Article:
Arab Israelis also have access to and serve on Israeli courts at all levels. Arab Israelis can challenge the decisions of governments and their ministries.

      Israel has a democracy as vibrant as Canada’s or the United States’.

      Reply to Comment
    7. Richard Witty

      Incidents are not fascism. (Any more than weather is climate change.)

      Fascism is an ideology of national orientation (often combined with an anti-colonial ideology – ironically), in which non-indigenous are not regarded as equals. There is usually an accompanying overbearing state police, laws allowing for renunciation of habeus corpus (evidence, now), and usually an accompanying self-appointed militia.

      Fascism describes BOTH Palestinian ideology and governance, and Israeli. Both the Israeli state and the PA do acknowledge civil rights in their founding documents and law.

      Democracy is also a relevant term, an extremely relevant term.

      To participate in not using the term, rather than clarifying the terms, is to participate in the movement towards name-calling, rather than clarity.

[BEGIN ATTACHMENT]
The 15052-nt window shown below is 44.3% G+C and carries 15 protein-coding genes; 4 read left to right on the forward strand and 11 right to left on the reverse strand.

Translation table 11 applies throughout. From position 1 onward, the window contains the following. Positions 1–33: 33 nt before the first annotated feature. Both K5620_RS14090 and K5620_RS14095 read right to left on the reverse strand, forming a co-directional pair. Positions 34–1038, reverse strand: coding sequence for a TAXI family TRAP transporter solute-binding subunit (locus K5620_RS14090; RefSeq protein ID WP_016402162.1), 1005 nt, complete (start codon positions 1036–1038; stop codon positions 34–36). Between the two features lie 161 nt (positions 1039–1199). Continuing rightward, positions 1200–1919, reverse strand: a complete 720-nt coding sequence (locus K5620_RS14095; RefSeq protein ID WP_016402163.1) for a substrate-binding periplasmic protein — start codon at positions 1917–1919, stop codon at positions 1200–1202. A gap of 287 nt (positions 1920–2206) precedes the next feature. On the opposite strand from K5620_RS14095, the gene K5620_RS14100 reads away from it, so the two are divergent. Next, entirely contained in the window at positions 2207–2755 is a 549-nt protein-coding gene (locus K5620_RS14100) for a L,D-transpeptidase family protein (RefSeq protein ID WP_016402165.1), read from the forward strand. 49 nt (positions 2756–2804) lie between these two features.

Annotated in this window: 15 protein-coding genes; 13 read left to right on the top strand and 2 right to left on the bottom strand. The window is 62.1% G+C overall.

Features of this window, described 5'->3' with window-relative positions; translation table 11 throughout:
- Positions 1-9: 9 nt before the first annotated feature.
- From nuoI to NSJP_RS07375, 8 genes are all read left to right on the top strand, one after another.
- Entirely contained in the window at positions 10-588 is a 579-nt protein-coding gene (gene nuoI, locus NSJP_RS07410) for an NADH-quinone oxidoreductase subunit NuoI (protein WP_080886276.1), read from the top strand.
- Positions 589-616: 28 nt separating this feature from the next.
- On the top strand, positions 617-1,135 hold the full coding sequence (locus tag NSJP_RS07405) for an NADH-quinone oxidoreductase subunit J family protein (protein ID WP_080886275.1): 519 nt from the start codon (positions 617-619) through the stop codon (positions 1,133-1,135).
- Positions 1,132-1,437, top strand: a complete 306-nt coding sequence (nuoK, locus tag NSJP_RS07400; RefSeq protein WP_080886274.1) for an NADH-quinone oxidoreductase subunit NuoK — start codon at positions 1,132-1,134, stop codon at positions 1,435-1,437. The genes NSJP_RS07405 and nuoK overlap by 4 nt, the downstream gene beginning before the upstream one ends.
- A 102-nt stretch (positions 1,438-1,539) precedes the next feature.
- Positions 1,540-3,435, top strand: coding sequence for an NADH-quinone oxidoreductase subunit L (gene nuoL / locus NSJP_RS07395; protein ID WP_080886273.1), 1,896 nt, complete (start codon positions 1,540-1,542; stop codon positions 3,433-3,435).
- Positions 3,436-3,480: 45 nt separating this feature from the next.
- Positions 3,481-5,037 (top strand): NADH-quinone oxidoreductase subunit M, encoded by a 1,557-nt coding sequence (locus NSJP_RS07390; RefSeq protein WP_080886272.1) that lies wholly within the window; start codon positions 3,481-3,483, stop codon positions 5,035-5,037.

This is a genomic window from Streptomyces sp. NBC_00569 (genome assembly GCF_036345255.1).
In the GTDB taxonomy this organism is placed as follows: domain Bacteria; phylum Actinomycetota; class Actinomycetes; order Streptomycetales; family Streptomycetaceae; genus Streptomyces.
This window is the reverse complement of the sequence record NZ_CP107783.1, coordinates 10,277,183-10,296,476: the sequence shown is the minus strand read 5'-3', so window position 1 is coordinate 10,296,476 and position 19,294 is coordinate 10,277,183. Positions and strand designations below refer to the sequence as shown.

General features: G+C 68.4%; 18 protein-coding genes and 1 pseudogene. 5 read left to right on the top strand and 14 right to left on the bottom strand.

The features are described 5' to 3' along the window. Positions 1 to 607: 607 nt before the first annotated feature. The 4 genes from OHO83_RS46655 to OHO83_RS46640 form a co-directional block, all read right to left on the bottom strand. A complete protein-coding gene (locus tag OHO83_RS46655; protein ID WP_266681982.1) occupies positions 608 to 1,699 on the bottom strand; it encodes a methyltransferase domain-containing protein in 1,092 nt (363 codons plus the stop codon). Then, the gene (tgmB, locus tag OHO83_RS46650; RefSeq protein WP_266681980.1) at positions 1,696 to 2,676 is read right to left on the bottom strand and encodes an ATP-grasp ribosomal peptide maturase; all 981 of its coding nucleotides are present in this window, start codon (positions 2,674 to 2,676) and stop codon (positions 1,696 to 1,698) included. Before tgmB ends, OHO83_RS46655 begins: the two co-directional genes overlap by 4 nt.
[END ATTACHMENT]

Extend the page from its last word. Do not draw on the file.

Reply to Comment
      • Whiplash

        I think you miss the mark. Fascism was an ideology of extreme nationalism headed by a dictator and supported by a state police which punished any and all dissent without regard to the rule of law. Fascism was also an ideology of extreme economic control by the state. Under fascism, the state, through official cartels, controlled all aspects of manufacturing, commerce, finance, and agriculture. Planning boards set product lines, production levels, prices, wages, working conditions, and the size of firms. Licensing was ubiquitous; no economic activity could be undertaken without government permission. Fascists tended to seek full employment for the masses and embarked on massive public work projects as a means of doing so.